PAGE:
Radiator a simple repair?

Radiator a simple repair?
Most of us do not think about the radiator in our car or truck until something goes wrong. I have been working on the 1991 Ford F1 50 truck for several years. And it seems like for that amount of time there is always been an issue with it overheating. So, I started out by buying new water hoses and clamps. Then I put in a new water pump in. Each time I would buy a piece and put it in I was hoping that the overheating problem would go away. But much to my dismay, there was still a problem with the overheating. I bought a new radiator in hopes that it would solve the problems. Finally, one day, after I opened the hood and took off the radiator cap, as I poured the water into the top of the radiator I could hear it pouring out just as quickly from the bottom of the engine. It doesn’t take a mechanic to realize at that point something is broken. So, like most shade tree mechanics, I actually have a shade tree next to my shop, I got down on my back underneath the engine to see where the water was coming from. Well unfortunately I couldn’t quite find out where the water was pouring out of. So, I would get a container full of water, poured into the radiator and quickly lay down and look under the engine for the leak. I noticed the water was coming from around the motor mount area of the truck. The motor mount does just what it sounds like it holds up the engine onto the frame of the truck. It took about 30 minutes for me to find a small flashlight and search around that area of the engine only to find out that the freeze plug was almost completely rotted away. So, I went back to my computer and watched every YouTube video on how to change the freeze plug on a 1991 Ford truck. I didn’t want to have to take the engine out of the truck and so what I ended up doing was taking the bolts out of the engine mounts and jacking the engine up just far enough to be able to see the freeze plug. It was amazing the freeze plug had almost completely disintegrated. The freeze plug is a metal piece that’s placed in the bottom of the engine block so that if the engine gets so cold and the water freezes it will blow out the freeze plug rather than destroy the engine block from the frozen water. So, I searched through my shop to try to find a tool that could reach into the small space between the engine block in the freeze plug. Eventually a long screwdriver and some pressure pop the metal piece out. After doing that I realized that I was probably not going to be able to replace that metal freeze plug with another new metal freeze plug. So off to the auto parts store I went and likely found out that there is a freeze plug that uses rubber that I’m able to put into the existing hole and then tighten it up so that closes the whole.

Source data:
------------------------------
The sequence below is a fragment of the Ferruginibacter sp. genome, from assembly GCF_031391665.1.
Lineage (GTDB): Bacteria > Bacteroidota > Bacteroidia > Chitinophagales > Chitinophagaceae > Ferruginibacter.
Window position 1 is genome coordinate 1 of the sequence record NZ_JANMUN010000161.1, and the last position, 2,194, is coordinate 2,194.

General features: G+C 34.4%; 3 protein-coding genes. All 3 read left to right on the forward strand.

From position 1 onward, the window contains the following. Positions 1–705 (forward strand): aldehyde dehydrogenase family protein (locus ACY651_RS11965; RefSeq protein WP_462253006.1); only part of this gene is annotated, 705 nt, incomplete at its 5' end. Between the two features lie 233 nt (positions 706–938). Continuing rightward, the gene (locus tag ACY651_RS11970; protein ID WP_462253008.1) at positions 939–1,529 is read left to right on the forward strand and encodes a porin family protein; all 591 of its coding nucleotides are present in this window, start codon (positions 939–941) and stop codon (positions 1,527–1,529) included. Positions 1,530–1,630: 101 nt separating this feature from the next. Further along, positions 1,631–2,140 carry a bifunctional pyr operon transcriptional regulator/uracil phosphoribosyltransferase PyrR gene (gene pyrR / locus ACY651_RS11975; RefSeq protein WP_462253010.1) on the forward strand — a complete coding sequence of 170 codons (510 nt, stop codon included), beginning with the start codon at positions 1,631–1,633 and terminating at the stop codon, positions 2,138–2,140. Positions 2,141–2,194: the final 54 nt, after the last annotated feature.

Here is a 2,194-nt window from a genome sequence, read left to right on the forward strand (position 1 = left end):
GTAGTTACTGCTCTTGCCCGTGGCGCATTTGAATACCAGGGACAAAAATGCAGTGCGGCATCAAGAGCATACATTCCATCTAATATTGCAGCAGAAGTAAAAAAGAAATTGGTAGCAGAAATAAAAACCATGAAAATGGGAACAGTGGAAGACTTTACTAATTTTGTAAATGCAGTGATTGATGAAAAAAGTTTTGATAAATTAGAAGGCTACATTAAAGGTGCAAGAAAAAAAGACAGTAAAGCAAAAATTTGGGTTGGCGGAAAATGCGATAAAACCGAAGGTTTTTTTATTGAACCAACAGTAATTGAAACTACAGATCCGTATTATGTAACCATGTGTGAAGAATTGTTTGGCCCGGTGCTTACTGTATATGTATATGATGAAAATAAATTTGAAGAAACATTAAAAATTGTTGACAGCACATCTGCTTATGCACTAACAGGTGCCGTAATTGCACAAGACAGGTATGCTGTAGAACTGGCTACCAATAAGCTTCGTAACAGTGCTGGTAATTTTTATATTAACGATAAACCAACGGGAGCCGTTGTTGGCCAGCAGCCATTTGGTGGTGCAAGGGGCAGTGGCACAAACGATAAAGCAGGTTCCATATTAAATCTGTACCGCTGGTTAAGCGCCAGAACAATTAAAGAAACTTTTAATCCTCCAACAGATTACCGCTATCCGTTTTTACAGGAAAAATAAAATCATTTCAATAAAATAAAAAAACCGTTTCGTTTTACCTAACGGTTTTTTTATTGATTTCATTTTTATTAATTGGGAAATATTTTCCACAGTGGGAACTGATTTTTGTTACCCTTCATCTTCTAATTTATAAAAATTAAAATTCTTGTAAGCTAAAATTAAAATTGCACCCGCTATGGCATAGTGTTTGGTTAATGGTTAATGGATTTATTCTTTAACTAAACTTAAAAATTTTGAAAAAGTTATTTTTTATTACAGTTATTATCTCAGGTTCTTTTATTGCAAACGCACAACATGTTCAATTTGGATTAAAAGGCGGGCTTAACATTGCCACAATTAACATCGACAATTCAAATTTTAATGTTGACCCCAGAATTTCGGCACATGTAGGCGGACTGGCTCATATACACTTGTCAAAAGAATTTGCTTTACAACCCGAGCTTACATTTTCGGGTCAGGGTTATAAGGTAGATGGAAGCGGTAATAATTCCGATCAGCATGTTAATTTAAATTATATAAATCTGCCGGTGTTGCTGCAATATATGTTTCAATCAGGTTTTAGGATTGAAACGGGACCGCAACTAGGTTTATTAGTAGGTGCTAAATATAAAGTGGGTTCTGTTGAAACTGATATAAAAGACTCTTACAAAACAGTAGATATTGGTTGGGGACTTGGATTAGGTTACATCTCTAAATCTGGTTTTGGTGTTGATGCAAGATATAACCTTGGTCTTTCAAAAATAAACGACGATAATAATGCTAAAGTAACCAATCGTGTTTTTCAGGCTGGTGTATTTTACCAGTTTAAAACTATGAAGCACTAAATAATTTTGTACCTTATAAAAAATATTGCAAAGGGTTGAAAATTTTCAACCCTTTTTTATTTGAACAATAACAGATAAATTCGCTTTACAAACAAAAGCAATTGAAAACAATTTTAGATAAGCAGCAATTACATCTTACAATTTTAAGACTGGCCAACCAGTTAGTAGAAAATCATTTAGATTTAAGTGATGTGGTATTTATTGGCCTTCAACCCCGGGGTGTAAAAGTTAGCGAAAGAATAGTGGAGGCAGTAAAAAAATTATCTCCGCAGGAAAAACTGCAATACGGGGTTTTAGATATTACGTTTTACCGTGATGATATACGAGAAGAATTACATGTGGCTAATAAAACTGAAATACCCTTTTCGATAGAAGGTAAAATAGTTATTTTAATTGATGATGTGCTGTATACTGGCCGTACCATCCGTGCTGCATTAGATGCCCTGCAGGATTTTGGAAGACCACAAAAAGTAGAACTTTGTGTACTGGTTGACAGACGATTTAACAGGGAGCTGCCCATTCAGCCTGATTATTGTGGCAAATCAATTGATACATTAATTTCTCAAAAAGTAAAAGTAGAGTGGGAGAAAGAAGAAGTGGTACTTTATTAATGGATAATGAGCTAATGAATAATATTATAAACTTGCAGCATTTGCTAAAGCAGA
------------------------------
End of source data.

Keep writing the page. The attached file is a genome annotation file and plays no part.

With some pride, I go back to the truck put in the rubber freeze plug and lowered the engine back down on the engine mounts. I put the mounts back up and then went to the front of the truck and poured some water into the radiator. Unfortunately, I heard the water hitting the ground again. After another inspection, I realized that the freeze plug on the other side of the engine under the engine mount also was bad. So, I repeated the process which included going back to the auto parts store. Now with much anticipation I poured water back into the radiator. There was no noise and the radiator seemed to fill up. Because I was doing so much pouring of a liquid into the radiator I was using water, not a coolant.
I started driving the truck and things seem to be going well until after driving some distance and parking the truck I could see evidence of some water coming from the front of the truck. I was totally frustrated. So, once again after several inspections I figured out that what I had not done was replace the old radiator cap. So off to the auto parts store I go again a buy some coolant and a new radiator And all seems to be well now.
I will mention that the brake light on my instrument panel, as well as the rear antilock brakes light was on. After several hours of inspecting the brake lines trying to look up under the dash to see if there was connection missing. I went back to the Internet for advice. Somewhere in a chat room I saw that someone had the same problem and the answer to the problem was to look at the brake fluid reservoir and make sure that it was full. If it is not full there was a float inside the reservoir that would make those brake lights stay on. Well when I looked the brake fluid was low and so I filled the reservoir with new brake fluids. Hooray, the problem with the lights went away. It was so simple yet without the knowledge I could not have completed the task. Finally, something that went easily.
In a review of the radiator, I had replaced; the radiator, radiator hose, radiator clamps, water pump, radiator And I bought some new coolant. You would’ve thought that this would’ve taken me a day or two, but basically it took me two years to figure this out. Granted, I do not use this truck on any kind of a regular basis. It is a project truck that I had replaced the metal bed with a wood stake bed. I still have the goal of painting the truck. But there was none of that until I was sure that the truck could run from one point to another. The radiator, who would’ve thought it would’ve been such an ordeal.
Pops

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